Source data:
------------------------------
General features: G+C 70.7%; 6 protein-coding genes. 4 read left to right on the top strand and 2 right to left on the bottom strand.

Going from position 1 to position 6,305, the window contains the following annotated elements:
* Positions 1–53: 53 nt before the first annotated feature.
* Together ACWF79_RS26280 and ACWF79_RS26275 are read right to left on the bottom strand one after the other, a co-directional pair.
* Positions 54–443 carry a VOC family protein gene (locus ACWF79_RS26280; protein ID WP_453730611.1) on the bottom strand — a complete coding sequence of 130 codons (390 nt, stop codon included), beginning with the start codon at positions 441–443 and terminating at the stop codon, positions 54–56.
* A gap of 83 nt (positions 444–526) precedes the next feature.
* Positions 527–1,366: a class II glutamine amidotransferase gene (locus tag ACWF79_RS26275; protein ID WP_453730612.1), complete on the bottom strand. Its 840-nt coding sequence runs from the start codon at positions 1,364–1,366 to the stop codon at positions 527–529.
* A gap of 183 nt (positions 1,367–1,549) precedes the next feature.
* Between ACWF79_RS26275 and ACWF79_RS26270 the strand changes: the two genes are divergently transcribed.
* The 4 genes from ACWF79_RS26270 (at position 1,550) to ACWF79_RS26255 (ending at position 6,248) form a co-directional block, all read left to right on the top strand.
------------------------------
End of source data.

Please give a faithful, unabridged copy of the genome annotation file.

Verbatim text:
General features: G+C 70.7%; 6 protein-coding genes. 4 read left to right on the top strand and 2 right to left on the bottom strand.

Going from position 1 to position 6,305, the window contains the following annotated elements:
* Positions 1–53: 53 nt before the first annotated feature.
* Together ACWF79_RS26280 and ACWF79_RS26275 are read right to left on the bottom strand one after the other, a co-directional pair.
* Positions 54–443 carry a VOC family protein gene (locus ACWF79_RS26280; protein ID WP_453730611.1) on the bottom strand — a complete coding sequence of 130 codons (390 nt, stop codon included), beginning with the start codon at positions 441–443 and terminating at the stop codon, positions 54–56.
* A gap of 83 nt (positions 444–526) precedes the next feature.
* Positions 527–1,366: a class II glutamine amidotransferase gene (locus tag ACWF79_RS26275; protein ID WP_453730612.1), complete on the bottom strand. Its 840-nt coding sequence runs from the start codon at positions 1,364–1,366 to the stop codon at positions 527–529.
* A gap of 183 nt (positions 1,367–1,549) precedes the next feature.
* Between ACWF79_RS26275 and ACWF79_RS26270 the strand changes: the two genes are divergently transcribed.
* The 4 genes from ACWF79_RS26270 (at position 1,550) to ACWF79_RS26255 (ending at position 6,248) form a co-directional block, all read left to right on the top strand.